I believe she DID respond to Gregg here.
One need not be overseas to view Americans as rather paranoid and violent. The general attitude about guns in the U.S. is rather paranoid and comes across as 'violent' to those of us who don't think driving around with a glock in the glove box is 'normal'.
Of course in Canada we have the option of just waiting for our enemies to freeze to death, so perhaps that's why we are less prone to shooting up our neighbourhoods.
a) From a statistical standpoint, the number of people killed in the U.S. by assault weapons is pretty close to 0%
b) There may be paranoid Americans who make the news in Canada, but I don't know any paranoid Americans. Some people may live in dangerous areas (drug dealers, gangs, etc.) and then owning a gun isn't paranoid at all. It's preparation.
One need not be overseas to view Americans as rather paranoid and violent.
Indeed. Who leads the world in murders with firearms? Total number of rapes per year? Total number of crimes committed per year? Inmates per capita? Total number of inmates?
It's not the people of China, or Mexico, or Afghanistan, or Columbia. It's Americans of course.
We may safely conclude from the body count and smoking guns that Americans are among the most violent people on earth. But if you only view Americans as violent: thank you. You're being rather kind about it.
And yet, why don't I own a gun or feel paranoid? And I'm not just citing myself as an exception. I'm sure the vast majority of Americans go about their daily lives without overwhelming fear and without carrying weapons on our person.
We may have a lot of violent people, but you go ahead and talk as if every American can be described as paranoid and/or violent.
Well, a disproportionat percentage of crimes are committed by blacks or hispanics, why not go ahead and draw similar sort of "safe" conclusion using the same sort of logic, namely that American blacks and Hispanics are among the most violent people on Earth?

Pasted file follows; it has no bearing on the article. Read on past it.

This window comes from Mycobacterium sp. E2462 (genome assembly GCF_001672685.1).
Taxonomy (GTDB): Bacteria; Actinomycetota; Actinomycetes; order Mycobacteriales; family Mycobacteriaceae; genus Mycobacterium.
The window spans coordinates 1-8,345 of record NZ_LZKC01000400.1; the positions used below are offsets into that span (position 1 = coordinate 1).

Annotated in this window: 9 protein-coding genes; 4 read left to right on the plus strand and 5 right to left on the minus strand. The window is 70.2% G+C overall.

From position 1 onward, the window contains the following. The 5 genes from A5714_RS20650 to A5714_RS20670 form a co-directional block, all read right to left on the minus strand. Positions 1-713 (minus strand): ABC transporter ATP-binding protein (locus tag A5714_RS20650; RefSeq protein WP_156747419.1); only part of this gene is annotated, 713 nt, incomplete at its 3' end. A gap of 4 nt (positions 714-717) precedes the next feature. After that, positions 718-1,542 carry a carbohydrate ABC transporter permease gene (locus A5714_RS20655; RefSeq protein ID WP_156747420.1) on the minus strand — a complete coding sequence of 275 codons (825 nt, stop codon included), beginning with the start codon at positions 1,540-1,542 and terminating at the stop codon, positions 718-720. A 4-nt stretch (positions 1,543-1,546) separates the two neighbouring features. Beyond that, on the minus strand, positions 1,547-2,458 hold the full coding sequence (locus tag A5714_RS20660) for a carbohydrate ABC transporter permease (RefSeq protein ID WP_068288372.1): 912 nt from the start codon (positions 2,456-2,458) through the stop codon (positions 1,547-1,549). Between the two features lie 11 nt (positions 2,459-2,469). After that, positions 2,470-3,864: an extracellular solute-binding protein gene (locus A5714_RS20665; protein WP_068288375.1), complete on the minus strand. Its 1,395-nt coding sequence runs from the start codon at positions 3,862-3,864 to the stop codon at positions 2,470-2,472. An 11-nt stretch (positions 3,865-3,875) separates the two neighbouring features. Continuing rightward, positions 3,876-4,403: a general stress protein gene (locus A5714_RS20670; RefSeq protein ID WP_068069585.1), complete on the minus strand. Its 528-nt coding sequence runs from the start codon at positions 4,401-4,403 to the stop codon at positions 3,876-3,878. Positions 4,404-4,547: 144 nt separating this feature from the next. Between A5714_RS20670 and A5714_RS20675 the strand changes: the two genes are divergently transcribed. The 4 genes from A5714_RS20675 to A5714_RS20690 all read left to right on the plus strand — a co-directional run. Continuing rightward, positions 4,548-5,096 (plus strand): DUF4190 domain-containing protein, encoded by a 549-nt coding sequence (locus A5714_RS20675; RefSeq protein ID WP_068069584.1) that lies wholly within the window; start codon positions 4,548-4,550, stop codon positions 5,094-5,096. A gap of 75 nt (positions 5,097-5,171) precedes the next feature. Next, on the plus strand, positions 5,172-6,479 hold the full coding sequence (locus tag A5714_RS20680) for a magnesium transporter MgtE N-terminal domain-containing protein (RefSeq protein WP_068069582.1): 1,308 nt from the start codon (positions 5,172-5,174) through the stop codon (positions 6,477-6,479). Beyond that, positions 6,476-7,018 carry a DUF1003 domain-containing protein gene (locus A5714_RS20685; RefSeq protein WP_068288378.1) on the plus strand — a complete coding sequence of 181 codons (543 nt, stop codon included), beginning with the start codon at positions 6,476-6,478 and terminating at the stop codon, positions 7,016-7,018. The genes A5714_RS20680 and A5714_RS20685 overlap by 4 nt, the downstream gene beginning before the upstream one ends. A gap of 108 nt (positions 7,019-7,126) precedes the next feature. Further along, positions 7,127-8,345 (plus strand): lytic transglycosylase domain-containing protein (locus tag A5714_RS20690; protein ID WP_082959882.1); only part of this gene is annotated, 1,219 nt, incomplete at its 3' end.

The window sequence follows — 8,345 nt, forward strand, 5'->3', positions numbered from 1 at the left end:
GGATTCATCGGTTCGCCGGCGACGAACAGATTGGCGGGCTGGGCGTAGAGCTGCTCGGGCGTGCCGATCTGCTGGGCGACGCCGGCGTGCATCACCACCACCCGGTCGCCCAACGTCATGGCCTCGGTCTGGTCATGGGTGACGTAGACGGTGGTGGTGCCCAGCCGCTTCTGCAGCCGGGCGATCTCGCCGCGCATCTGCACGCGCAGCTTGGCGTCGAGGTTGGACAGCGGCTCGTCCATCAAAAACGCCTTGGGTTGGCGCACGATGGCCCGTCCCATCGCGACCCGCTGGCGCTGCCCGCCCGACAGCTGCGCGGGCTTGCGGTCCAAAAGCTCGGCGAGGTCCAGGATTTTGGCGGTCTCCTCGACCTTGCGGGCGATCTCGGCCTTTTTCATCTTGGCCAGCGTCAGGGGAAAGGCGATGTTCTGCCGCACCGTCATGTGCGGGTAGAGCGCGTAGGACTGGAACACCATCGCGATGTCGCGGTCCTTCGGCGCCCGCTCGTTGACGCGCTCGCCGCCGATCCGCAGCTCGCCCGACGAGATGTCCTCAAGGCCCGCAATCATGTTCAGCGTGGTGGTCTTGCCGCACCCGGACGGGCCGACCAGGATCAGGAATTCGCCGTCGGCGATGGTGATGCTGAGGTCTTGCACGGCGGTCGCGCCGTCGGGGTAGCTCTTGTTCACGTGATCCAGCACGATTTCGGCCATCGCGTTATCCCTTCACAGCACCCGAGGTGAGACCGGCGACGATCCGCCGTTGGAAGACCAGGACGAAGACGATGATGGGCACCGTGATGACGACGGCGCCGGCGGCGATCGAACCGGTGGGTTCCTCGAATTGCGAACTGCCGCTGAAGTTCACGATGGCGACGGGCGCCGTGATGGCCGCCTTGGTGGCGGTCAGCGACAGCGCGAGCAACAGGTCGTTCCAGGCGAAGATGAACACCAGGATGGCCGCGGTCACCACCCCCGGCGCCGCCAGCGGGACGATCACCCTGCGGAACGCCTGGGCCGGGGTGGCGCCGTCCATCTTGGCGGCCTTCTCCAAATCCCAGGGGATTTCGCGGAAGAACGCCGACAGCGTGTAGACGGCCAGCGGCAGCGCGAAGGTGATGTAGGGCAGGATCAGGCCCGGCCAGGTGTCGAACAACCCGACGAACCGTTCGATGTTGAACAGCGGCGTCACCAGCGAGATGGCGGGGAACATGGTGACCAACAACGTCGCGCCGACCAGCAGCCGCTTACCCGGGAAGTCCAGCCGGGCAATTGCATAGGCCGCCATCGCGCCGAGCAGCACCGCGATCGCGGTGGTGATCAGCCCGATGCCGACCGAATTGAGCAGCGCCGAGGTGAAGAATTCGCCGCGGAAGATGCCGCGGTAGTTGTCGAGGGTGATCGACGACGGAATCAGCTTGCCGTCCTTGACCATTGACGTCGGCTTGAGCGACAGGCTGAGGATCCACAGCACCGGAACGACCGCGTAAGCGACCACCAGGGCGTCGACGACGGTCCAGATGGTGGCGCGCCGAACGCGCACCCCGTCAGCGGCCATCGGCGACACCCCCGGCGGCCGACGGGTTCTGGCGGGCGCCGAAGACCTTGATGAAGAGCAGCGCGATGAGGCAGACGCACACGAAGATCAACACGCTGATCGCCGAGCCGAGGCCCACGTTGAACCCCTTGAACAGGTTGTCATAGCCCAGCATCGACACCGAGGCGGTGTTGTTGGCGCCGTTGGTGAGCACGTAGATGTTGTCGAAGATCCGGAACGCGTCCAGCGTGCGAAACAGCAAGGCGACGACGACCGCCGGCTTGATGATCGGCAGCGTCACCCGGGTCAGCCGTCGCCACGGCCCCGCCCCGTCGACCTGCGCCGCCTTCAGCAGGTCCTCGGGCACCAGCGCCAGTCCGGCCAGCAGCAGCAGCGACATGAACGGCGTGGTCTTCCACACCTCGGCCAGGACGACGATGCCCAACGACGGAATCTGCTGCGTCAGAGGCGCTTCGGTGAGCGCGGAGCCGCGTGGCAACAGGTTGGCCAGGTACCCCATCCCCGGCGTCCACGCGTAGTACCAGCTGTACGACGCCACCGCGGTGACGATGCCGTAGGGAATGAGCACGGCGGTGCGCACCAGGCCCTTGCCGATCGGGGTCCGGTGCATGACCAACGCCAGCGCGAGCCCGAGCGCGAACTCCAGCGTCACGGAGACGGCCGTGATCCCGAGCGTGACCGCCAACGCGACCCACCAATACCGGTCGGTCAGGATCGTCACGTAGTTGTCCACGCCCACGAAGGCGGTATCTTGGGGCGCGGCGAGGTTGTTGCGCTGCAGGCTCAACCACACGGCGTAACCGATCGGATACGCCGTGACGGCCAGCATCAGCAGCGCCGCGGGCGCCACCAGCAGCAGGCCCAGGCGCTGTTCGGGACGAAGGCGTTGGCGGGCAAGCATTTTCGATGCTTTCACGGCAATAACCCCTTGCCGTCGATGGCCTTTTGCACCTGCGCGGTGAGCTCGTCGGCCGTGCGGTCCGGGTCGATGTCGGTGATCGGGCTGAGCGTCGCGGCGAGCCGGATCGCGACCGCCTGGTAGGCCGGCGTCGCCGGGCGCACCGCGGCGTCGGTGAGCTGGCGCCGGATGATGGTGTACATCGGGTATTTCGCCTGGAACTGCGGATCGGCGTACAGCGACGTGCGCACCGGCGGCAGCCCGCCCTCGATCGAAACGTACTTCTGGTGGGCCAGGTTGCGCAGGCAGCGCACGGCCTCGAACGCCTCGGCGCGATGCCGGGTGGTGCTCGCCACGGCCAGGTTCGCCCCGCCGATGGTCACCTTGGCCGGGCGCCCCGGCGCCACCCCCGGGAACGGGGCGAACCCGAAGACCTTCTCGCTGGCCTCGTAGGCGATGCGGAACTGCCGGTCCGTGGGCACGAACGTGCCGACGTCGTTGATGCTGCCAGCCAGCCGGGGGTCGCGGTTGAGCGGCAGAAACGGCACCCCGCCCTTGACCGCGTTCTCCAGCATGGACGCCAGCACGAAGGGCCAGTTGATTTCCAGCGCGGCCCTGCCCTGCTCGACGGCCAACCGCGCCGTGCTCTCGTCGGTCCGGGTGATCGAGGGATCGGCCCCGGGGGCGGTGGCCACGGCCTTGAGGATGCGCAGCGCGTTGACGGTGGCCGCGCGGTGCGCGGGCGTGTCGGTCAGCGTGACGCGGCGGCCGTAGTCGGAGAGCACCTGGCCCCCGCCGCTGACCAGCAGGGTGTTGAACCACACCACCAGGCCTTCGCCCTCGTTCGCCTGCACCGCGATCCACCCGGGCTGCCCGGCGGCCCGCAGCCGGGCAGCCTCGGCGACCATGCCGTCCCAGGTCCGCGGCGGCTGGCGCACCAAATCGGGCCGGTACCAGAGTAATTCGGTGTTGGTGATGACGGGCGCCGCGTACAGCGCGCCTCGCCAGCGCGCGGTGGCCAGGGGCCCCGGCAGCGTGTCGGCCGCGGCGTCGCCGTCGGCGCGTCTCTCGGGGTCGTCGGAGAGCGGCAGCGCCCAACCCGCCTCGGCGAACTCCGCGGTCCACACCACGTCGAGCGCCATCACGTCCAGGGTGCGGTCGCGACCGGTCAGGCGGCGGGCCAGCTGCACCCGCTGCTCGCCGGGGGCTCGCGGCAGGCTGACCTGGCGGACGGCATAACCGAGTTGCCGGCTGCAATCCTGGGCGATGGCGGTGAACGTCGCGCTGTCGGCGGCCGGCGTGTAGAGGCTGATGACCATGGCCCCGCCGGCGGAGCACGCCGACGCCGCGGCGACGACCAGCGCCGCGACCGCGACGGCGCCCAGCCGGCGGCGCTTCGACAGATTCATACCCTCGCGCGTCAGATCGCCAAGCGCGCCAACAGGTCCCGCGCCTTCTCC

You've fallen into a bigoted way of reasoning.
Whoops, my bad. I should have been clearer.
Here is the "Gregg's Question" I had in mind.
She answered PART of the post here. But if she ever addressed the points he made other than the ones about the Aborigines, I haven't seen it. (Of course it would help if she'd put her replies under what she is replying to rather than scattering them at random through the thread.)
As for the Glock in the glove box, I don't actually have a Glock in my glove box (or any other firearm for that matter), but if I did, who would be harmed? No one. But the spate of laws being argued over right now could prevent me as a law-abiding citizen from putting a Glock in my glove box.
[And furthermore, the G-17 comes with a 17 round magazine, that magazine is illegal to purchase here in Colorado as of July 1, so I suppose a G-17 owner would have to either break the law, try to buy a bunch in a panic before then, or try to find a "special" 15 round magazine. Similar for people who own CZ-75s (16 round magazine--it's just barely evil), but hey.... a Beretta 92 only has a 15 round magazine so it's okay. Browning Hi-Power, 13 rounds; it's OK too. Man, if I were stupid enough to imagine these this mag restriction is going to have ANY effect other than to be a huge nuisance to the law abiding people who aren't the fucking problem, I would feel so much safer!]